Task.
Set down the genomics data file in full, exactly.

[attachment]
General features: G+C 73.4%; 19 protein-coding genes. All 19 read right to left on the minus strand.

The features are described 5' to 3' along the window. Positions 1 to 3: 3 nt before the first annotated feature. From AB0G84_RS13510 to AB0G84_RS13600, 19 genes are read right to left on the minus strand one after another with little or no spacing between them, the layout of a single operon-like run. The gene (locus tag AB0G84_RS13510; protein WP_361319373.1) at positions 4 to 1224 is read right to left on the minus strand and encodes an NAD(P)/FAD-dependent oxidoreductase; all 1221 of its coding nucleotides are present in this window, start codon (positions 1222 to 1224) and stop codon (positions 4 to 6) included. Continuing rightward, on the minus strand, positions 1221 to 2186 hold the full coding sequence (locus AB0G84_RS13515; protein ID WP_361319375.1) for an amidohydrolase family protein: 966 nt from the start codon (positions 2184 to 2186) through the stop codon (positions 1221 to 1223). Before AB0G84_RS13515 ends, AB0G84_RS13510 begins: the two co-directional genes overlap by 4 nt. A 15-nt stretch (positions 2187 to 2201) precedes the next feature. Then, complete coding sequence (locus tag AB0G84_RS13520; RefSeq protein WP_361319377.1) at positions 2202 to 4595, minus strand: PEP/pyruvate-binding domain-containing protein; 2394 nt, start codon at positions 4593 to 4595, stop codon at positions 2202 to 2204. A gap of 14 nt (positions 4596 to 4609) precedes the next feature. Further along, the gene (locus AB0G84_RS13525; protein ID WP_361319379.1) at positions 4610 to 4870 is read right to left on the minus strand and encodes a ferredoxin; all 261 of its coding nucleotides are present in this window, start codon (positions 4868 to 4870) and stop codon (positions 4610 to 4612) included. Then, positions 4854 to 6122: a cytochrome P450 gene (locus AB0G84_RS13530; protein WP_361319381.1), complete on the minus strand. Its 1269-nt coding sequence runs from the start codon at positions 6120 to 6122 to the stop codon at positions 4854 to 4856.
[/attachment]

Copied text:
General features: G+C 73.4%; 19 protein-coding genes. All 19 read right to left on the minus strand.

The features are described 5' to 3' along the window. Positions 1 to 3: 3 nt before the first annotated feature. From AB0G84_RS13510 to AB0G84_RS13600, 19 genes are read right to left on the minus strand one after another with little or no spacing between them, the layout of a single operon-like run. The gene (locus tag AB0G84_RS13510; protein WP_361319373.1) at positions 4 to 1224 is read right to left on the minus strand and encodes an NAD(P)/FAD-dependent oxidoreductase; all 1221 of its coding nucleotides are present in this window, start codon (positions 1222 to 1224) and stop codon (positions 4 to 6) included. Continuing rightward, on the minus strand, positions 1221 to 2186 hold the full coding sequence (locus AB0G84_RS13515; protein ID WP_361319375.1) for an amidohydrolase family protein: 966 nt from the start codon (positions 2184 to 2186) through the stop codon (positions 1221 to 1223). Before AB0G84_RS13515 ends, AB0G84_RS13510 begins: the two co-directional genes overlap by 4 nt. A 15-nt stretch (positions 2187 to 2201) precedes the next feature. Then, complete coding sequence (locus tag AB0G84_RS13520; RefSeq protein WP_361319377.1) at positions 2202 to 4595, minus strand: PEP/pyruvate-binding domain-containing protein; 2394 nt, start codon at positions 4593 to 4595, stop codon at positions 2202 to 2204. A gap of 14 nt (positions 4596 to 4609) precedes the next feature. Further along, the gene (locus AB0G84_RS13525; protein ID WP_361319379.1) at positions 4610 to 4870 is read right to left on the minus strand and encodes a ferredoxin; all 261 of its coding nucleotides are present in this window, start codon (positions 4868 to 4870) and stop codon (positions 4610 to 4612) included. Then, positions 4854 to 6122: a cytochrome P450 gene (locus AB0G84_RS13530; protein WP_361319381.1), complete on the minus strand. Its 1269-nt coding sequence runs from the start codon at positions 6120 to 6122 to the stop codon at positions 4854 to 4856.